- Regulations. Enabling and governing new services that may run against local regulations and ordinances or simple resistance to change. Case in point: Haystack, a location-based parking app was banned in multiple cities
While the automakers are assuming ownership and taking a visible role in developing safe and reliable in-vehicle electronics and infotainment, they continue to struggle in maturing connected car technologies and taking them to the market, periodically facing delays and poor quality that surprise and disappoint automakers and consumers alike.
Recognizing this challenge, OEMs are moving key research and engineering activities, especially in user experience design and advanced software and electronics, to innovation hubs in Silicon Valley, Israel, Germany and other high tech locations.
Automakers are also acknowledging that much of the drive and innovation in connected cars are coming from non-automotive technology partners like Google, Intel and Microsoft. In the same vein, new methods and standards such as AUTOSAR and Genivi are formulated not by SAE and AIAG but rather by broad consortia of diverse automotive and non-automotive constituents.
The new ecosystem and relationships with its constituents appear to disrupt some of the tried and true fundamentals in automotive R&D and manufacturing, especially in the need to move from a relatively slow forward-feeding linear product development process to agile development methodologies that take advantage of the enhanced cadence and flexibility of software development. I covered this topic in this webinar (registration required).
The open innovation environment automakers are adopting, however unenthusiastically, may create another disruption, this time to the way OEMs have traditionally managed their supply chains.
Traditionally, long product development cycles of automotive systems and even longer useful life of cars necessitated a stable network of long term suppliers that could provide parts and service throughout the life of a vehicle.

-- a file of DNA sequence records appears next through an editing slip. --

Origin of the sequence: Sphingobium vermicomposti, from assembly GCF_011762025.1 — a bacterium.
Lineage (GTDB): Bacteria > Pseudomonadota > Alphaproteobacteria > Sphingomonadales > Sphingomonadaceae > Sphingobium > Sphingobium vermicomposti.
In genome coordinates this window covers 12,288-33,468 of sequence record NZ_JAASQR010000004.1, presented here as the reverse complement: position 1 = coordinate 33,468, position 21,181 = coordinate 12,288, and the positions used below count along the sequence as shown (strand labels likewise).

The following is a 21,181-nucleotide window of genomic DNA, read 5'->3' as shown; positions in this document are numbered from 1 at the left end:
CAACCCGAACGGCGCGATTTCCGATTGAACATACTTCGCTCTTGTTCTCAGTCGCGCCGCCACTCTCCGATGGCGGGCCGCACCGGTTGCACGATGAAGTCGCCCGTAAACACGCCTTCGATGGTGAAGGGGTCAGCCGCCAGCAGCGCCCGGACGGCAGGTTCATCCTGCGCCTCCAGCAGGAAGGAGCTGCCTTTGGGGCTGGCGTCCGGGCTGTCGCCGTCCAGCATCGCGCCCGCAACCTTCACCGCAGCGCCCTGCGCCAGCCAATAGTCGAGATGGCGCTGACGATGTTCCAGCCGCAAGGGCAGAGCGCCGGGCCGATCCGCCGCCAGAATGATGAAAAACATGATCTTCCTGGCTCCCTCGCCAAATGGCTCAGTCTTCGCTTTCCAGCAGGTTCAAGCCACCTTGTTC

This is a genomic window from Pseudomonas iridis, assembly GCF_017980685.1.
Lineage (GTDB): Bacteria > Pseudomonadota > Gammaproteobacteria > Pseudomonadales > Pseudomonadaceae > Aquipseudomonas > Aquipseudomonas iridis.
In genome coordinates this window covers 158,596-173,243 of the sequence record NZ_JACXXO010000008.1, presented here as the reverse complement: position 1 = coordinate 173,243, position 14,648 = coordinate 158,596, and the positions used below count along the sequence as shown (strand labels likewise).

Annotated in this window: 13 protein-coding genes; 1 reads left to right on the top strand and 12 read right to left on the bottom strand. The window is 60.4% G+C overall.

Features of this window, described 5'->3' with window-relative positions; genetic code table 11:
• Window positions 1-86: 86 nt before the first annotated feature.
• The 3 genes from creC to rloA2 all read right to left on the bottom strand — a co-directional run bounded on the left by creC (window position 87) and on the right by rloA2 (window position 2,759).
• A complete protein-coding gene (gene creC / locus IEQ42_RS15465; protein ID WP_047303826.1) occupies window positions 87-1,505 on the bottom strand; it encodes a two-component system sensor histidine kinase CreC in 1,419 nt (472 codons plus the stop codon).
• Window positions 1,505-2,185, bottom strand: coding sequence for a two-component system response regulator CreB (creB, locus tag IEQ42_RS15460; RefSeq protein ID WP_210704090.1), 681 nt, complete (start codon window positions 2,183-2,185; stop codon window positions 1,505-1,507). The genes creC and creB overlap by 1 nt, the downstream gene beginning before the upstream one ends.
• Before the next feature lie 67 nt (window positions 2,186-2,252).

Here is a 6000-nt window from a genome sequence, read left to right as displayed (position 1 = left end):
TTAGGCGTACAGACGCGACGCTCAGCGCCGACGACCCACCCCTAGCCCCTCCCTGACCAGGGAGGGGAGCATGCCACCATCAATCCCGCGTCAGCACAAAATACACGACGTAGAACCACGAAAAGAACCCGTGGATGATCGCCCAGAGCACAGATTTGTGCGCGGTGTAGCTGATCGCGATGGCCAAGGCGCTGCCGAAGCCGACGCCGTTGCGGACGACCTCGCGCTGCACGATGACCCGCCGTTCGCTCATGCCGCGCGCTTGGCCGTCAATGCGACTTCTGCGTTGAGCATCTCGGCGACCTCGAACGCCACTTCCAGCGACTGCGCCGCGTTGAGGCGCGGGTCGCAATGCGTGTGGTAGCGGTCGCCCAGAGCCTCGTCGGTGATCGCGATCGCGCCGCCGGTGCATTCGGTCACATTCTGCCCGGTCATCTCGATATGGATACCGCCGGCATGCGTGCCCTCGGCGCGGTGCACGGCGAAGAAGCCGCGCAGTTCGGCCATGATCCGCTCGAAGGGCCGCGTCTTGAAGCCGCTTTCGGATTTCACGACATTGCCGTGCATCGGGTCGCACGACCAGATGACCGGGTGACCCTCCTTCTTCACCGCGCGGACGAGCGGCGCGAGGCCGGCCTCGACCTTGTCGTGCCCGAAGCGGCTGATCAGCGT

A similar mindset reigned in the early days of connected cars. For example, General Motors’ OnStar telematic service was, and, in fact, still is, based on a bespoke hardware and a single wireless service provider. This approach and its slow refresh cycle hinder the ability to benefit from the rapid evolution of in vehicle electronics, wireless communication standards, and wealth of new services. Furthermore, as I will discuss in a future blog post, this strategy is counter to the expectations of the always-connected consumer.
OEMs and Tier One suppliers are finding it difficult to change the traditional model of working with only a handful of strategic Tier One suppliers, and be open to collaborate with a longer list of technology providers that seems to change almost daily. To complicated matters, many of these potential suppliers not only have different culture and business practices, but often do not have the quality standards, rigor, scale and business practices of traditional suppliers.
While there is a genuine interest on both sides to close those gaps, I periodically discover circumstances where cultural and procedural differences stand in the way. And I except that the dynamic of the connected car industry and in the Internet of Things in general will bring new participants, put others out of business and drive industry consolidation for years to come. OEMs will find this difficult to deal with.
In an upcoming blog post, I’ll continue this discussion, shifting the focus from automakers and cars to the occupants: drivers and passengers.